# 9.5.4 Dynamic Decision Networks

Dimensions: flat, features, infinite horizon, fully observable, stochastic, utility, non-learning, single agent, offline, perfect rationality

A Markov decision process is a state-based representation. Just as in classical planning, where reasoning in terms of features can allow for more straightforward representations and more efficient algorithms, planning under uncertainty can also take advantage of reasoning in term of features. This forms the basis for decision-theoretic planning.

A dynamic decision network (DDN) can be seen in a number of different ways:

A dynamic decision network consists of

• a set of state features

• a set of possible actions

• a two-stage decision network with chance nodes $F_{0}$ and $F_{1}$ for each feature $F$ (for the features at time 0 and time 1, respectively) and decision node $A_{0}$, such that

• the domain of $A_{0}$ is the set of all actions

• the parents of $A_{0}$ are the set of time 0 features (these arcs are often not shown explicitly)

• the parents of time 0 features do not include $A_{0}$ or time 1 features, but can include other time 0 features as long as the resulting network is acyclic

• the parents of time 1 features can contain $A_{0}$ and other time 0 or time 1 features as long as the graph is acyclic

• there are probability distributions for $P(F_{0}\mid parents(F_{0}))$ and $P(F_{1}\mid parents(F_{1}))$ for each feature $F$

• the reward function depends on any subset of the action and the features at times 0 or 1.

As in a dynamic belief network, a dynamic decision network can be unfolded into a decision network by replicating the features and the action for each subsequent time. For a time horizon of $n$, there is a variable $F_{i}$ for each feature $F$ and for each time $i$ for $0\leq i\leq n$. For a time horizon of $n$, there is a variable $A_{i}$ for each time $i$ for $0\leq i. The horizon, $n$, can be unbounded, which allows us to model processes that do not halt.

Thus, if there are $k$ features for a time horizon of $n$ there are $k*(n+1)$ chance nodes (each representing a random variable) and $k$ decision nodes in the unfolded network.

The parents of $A_{i}$ are random variables $F_{i}$ (so that the agent can observe the state). Each $F_{i+1}$ depends on the action $A_{i}$ and the features at time $i$ and $i+1$ in the same way, with the same conditional probabilities, as $F_{1}$ depends the action $A_{0}$ and the features at time $0$ and $1$. The $F_{0}$ variables modeled directly in the two-stage decision network.

###### Example 9.34.

Example 6.1 models a robot that can deliver coffee and mail in a simple environment with four locations. Consider representing a stochastic version of Example 6.1 as a dynamic decision network. We use the same features as in that example.

Feature $RLoc$ models the robot’s location. The parents of variables $RLoc_{1}$ are $Rloc_{0}$ and $A$.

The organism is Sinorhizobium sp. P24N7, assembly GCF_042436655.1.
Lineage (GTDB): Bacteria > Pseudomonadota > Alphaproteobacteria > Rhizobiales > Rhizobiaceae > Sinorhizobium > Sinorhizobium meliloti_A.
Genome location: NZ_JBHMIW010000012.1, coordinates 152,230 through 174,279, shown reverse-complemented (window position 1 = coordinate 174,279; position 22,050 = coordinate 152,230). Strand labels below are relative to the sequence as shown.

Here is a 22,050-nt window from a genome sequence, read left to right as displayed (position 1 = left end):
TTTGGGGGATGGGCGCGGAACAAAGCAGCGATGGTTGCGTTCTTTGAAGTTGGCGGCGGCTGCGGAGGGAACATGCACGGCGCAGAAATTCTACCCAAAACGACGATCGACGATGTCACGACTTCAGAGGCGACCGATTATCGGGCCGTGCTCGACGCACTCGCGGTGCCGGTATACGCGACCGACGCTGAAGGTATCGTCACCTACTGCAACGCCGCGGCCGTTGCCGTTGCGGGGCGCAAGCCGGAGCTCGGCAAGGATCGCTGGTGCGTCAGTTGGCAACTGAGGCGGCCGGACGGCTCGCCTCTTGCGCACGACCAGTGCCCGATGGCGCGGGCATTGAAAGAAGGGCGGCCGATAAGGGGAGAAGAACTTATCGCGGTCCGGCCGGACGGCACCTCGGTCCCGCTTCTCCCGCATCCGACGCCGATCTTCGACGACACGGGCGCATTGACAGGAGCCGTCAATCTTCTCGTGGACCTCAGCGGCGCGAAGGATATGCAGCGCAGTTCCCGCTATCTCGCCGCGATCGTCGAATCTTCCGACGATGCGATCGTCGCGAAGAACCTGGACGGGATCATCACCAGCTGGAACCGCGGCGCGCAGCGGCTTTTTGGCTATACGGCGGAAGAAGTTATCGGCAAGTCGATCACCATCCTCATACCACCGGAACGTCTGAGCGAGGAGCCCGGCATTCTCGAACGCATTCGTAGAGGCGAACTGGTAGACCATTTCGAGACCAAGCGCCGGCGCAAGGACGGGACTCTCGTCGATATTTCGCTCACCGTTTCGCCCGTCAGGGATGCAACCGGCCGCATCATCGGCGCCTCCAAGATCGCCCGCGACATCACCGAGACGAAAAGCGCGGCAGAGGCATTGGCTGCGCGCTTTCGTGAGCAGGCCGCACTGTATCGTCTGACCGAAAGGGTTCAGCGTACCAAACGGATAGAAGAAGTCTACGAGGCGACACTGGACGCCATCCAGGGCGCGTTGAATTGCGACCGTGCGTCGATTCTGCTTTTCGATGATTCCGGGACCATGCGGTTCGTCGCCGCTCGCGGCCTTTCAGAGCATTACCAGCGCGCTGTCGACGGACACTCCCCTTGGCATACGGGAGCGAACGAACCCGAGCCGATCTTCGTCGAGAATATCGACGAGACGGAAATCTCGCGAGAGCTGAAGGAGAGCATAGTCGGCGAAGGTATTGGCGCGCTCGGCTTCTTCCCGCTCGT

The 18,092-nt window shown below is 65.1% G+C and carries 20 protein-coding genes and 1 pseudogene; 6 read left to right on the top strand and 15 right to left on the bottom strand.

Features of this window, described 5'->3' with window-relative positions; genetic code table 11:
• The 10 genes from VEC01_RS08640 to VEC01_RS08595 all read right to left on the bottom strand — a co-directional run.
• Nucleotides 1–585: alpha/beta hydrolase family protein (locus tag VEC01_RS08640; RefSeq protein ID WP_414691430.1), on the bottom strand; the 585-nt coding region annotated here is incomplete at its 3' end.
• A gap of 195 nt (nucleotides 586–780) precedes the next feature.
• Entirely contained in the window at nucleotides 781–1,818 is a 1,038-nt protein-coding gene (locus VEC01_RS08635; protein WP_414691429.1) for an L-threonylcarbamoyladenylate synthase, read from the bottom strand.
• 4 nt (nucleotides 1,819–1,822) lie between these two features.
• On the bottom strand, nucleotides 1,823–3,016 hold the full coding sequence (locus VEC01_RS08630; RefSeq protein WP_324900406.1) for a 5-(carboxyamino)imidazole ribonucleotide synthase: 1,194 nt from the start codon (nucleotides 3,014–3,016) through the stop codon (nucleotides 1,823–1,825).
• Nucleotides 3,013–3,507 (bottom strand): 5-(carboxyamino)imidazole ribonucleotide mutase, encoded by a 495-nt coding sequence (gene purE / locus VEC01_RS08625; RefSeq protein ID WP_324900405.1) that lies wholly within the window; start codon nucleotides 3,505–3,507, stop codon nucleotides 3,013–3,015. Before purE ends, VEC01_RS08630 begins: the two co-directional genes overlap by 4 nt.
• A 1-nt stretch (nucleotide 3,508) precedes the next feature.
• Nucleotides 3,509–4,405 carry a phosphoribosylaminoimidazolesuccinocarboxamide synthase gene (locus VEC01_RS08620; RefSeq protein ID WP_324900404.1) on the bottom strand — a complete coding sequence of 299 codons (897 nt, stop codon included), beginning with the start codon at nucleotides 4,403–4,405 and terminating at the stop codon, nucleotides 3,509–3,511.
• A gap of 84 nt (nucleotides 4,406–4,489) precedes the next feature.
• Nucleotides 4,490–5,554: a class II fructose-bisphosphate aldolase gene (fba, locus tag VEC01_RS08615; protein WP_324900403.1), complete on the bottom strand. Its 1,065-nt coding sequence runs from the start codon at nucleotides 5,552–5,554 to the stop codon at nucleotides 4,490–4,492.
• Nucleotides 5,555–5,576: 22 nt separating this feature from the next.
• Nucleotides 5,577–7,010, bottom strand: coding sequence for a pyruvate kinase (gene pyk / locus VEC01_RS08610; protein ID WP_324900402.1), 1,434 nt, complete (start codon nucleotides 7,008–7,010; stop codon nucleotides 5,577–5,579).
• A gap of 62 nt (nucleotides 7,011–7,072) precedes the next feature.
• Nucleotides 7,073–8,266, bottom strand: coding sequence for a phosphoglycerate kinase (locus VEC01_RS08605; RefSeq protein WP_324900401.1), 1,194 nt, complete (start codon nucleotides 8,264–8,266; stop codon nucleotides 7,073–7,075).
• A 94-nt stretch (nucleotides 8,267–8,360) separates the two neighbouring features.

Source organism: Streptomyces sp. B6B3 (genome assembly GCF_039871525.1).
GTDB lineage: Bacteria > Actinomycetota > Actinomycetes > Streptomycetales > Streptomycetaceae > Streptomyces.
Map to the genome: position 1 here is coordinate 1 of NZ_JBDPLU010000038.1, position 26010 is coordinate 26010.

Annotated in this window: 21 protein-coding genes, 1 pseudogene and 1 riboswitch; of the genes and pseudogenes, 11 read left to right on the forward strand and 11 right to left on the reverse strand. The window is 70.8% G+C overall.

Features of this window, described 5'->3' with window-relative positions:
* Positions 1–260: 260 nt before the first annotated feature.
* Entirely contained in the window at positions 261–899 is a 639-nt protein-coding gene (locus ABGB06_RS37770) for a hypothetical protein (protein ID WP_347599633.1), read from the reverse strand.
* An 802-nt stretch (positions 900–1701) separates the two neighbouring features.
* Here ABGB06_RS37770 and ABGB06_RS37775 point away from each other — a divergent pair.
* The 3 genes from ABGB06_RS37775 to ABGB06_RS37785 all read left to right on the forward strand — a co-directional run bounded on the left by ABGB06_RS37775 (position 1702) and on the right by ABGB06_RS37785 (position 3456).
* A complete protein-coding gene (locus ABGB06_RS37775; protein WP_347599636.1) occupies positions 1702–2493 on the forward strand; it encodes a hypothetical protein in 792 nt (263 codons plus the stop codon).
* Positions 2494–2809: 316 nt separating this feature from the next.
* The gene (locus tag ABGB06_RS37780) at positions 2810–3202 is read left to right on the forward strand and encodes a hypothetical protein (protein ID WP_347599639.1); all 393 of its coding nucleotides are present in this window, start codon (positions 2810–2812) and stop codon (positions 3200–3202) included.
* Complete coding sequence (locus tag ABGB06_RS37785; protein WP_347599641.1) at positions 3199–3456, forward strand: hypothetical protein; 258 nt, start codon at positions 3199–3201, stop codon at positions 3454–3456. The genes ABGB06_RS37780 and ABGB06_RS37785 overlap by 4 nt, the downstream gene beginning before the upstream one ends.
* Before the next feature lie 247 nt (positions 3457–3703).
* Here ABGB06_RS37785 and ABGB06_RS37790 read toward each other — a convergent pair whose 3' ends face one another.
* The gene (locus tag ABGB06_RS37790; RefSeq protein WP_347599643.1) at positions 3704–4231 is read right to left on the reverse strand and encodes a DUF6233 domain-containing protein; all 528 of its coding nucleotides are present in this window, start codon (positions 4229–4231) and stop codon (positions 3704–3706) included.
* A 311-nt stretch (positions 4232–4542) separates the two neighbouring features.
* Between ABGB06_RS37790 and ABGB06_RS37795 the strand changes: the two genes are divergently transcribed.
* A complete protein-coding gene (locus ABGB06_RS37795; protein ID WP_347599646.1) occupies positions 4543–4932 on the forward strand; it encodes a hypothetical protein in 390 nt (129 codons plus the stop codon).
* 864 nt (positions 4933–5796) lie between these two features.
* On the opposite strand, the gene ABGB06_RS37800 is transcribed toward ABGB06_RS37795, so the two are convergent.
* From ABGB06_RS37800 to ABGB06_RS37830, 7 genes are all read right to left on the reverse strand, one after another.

Feature $RHC$ is true when the robot has coffee. The parents of $RHC_{1}$ are $RHC_{0}$, $A_{0}$, and $RLoc_{0}$; whether the robot has coffee depends on whether it had coffee before, what action it performed, and its location. The probabilities can encode the possibilities that the robot does not succeed in picking up or delivering the coffee, that it drops the coffee, or that someone gives it coffee in some other state (which we may not want to say is impossible).

Variable $SWC$ is true when Sam wants coffee. The parents of $SWC_{1}$ include $SWC_{0}$, $RHC_{0}$, $A_{0}$, and $RLoc_{0}$. You would not expect $RHC_{1}$ and $SWC_{1}$ to be independent because they both depend on whether or not the coffee was successfully delivered. This could be modeled by having one be a parent of the other.

The two-stage belief network representing how the state variables at time 1 depend on the action and the other state variables is shown in Figure 9.19. This figure also shows the reward as a function of the action, whether Sam stopped wanting coffee, and whether there is mail waiting.

Figure 9.20 shows the unfolded decision network for a horizon of 3.

###### Example 9.35.

An alternate way to model the dependence between $RHC_{1}$ and $SWC_{1}$ is to introduce a new variable, $CSD_{1}$, which represents whether coffee was successfully delivered at time $1$. This variable is a parent of both $RHC_{1}$ and $SWC_{1}$. Whether Sam wants coffee is a function of whether Sam wanted coffee before and whether coffee was successfully delivered. Whether the robot has coffee depends on the action and the location, to model the robot picking up coffee. Similarly, the dependence between $MW_{1}$ and $RHM_{1}$ can be modeled by introducing a variable $MPU_{1}$, which represents whether the mail was successfully picked up. The resulting DDN unfolded to a horizon of 2, but omitting the reward, is shown in Figure 9.21.

If the reward comes only at the end, variable elimination for decision networks, shown in Figure 9.13, can be applied directly. Variable elimination for decision networks corresponds to value iteration. Note that in fully observable decision networks variable elimination does not require the no-forgetting condition. Once the agent knows the state, all previous decisions are irrelevant. If rewards are accrued at each time step, the algorithm must be augmented to allow for the addition (and discounting) of rewards. See Exercise 18.